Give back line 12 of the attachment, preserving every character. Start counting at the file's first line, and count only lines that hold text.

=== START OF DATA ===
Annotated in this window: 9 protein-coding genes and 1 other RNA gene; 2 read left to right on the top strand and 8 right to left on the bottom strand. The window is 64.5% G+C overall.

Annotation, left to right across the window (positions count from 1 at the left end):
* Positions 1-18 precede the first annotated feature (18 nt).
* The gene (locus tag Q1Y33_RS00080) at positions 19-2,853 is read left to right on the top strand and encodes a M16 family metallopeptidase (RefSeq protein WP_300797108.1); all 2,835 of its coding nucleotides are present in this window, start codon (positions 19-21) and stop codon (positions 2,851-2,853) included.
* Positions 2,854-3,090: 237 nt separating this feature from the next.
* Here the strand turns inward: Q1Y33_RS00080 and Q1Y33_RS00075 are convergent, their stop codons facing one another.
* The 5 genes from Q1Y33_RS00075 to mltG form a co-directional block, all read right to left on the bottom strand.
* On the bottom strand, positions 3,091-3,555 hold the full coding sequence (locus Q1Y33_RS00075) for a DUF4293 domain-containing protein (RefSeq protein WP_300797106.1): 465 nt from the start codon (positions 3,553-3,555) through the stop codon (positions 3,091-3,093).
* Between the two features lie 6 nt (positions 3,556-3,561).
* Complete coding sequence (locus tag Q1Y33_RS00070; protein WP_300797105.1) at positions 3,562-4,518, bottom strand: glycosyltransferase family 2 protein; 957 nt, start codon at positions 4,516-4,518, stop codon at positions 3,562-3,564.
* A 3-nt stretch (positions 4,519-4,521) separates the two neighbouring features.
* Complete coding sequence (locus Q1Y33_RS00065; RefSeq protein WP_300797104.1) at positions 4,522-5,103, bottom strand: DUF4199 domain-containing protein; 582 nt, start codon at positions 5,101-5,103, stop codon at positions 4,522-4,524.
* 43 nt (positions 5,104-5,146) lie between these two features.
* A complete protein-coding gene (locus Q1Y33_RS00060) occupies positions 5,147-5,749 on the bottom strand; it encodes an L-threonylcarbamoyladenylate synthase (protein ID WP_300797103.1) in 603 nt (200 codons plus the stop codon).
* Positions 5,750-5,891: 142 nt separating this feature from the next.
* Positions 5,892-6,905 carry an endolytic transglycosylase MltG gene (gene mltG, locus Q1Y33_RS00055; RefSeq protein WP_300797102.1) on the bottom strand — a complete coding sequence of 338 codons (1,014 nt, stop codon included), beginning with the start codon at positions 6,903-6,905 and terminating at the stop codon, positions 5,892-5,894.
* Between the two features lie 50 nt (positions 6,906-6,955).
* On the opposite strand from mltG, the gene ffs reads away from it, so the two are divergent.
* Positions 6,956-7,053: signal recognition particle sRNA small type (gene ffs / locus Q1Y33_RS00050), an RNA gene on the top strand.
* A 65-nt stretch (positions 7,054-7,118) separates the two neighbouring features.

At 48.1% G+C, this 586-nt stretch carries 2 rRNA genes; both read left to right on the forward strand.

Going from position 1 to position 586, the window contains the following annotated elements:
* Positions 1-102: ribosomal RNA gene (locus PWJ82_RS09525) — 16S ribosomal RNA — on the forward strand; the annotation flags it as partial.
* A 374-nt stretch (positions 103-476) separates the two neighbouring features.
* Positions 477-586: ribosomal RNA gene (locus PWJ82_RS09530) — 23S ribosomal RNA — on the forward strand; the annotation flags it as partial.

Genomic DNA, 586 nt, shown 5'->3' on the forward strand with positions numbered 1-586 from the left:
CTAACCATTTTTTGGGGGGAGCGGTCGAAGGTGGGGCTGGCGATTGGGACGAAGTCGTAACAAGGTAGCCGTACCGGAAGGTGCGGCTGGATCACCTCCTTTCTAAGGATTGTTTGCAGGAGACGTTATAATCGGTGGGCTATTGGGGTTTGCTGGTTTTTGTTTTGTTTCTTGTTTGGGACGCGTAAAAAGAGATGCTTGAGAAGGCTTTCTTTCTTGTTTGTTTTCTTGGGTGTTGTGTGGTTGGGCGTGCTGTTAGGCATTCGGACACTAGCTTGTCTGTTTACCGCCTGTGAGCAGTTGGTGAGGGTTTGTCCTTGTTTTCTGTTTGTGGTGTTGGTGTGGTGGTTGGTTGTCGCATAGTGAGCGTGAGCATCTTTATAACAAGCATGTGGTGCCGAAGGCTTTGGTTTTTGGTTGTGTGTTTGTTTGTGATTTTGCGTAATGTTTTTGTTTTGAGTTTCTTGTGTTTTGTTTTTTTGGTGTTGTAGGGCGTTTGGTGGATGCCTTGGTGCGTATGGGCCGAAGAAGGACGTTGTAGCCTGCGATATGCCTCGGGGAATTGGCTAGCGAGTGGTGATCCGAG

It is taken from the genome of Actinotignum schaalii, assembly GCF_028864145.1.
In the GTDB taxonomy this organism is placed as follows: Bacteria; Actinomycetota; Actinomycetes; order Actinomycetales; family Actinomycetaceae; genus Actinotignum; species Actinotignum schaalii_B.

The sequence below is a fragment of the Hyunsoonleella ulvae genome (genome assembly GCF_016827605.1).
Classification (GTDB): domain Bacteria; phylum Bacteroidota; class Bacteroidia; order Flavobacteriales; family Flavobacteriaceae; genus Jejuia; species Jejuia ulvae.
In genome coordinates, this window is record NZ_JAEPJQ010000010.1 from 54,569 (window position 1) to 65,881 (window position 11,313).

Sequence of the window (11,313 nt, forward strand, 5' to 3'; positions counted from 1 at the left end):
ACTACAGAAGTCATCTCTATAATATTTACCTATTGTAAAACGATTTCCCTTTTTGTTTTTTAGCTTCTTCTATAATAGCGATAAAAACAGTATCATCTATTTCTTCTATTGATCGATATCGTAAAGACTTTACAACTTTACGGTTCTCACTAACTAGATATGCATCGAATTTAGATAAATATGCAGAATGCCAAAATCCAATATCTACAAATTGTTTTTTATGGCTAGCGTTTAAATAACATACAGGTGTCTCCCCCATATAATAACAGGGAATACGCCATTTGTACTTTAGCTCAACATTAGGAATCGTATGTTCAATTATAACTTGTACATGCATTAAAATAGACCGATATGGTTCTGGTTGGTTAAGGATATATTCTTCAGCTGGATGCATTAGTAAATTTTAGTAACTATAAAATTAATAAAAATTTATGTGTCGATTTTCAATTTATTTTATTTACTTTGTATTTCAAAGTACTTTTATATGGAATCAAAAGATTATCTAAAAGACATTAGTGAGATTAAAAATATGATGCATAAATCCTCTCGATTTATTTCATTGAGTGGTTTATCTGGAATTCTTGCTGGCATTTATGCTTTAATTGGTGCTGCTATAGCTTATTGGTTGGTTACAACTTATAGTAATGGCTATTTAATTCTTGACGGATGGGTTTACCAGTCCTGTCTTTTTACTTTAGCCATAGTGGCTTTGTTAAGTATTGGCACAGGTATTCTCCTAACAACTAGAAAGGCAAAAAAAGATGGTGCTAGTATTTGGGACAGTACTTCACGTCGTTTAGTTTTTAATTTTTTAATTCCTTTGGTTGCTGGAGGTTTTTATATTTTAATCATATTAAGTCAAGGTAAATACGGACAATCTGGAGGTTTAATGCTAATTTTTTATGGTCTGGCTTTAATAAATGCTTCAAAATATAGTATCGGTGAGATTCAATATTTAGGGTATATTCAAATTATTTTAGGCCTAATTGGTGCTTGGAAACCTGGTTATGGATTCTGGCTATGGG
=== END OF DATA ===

* Complete coding sequence (locus Q1Y33_RS00065; RefSeq protein WP_300797104.1) at positions 4,522-5,103, bottom strand: DUF4199 domain-containing protein; 582 nt, start codon at positions 5,101-5,103, stop codon at positions 4,522-4,524.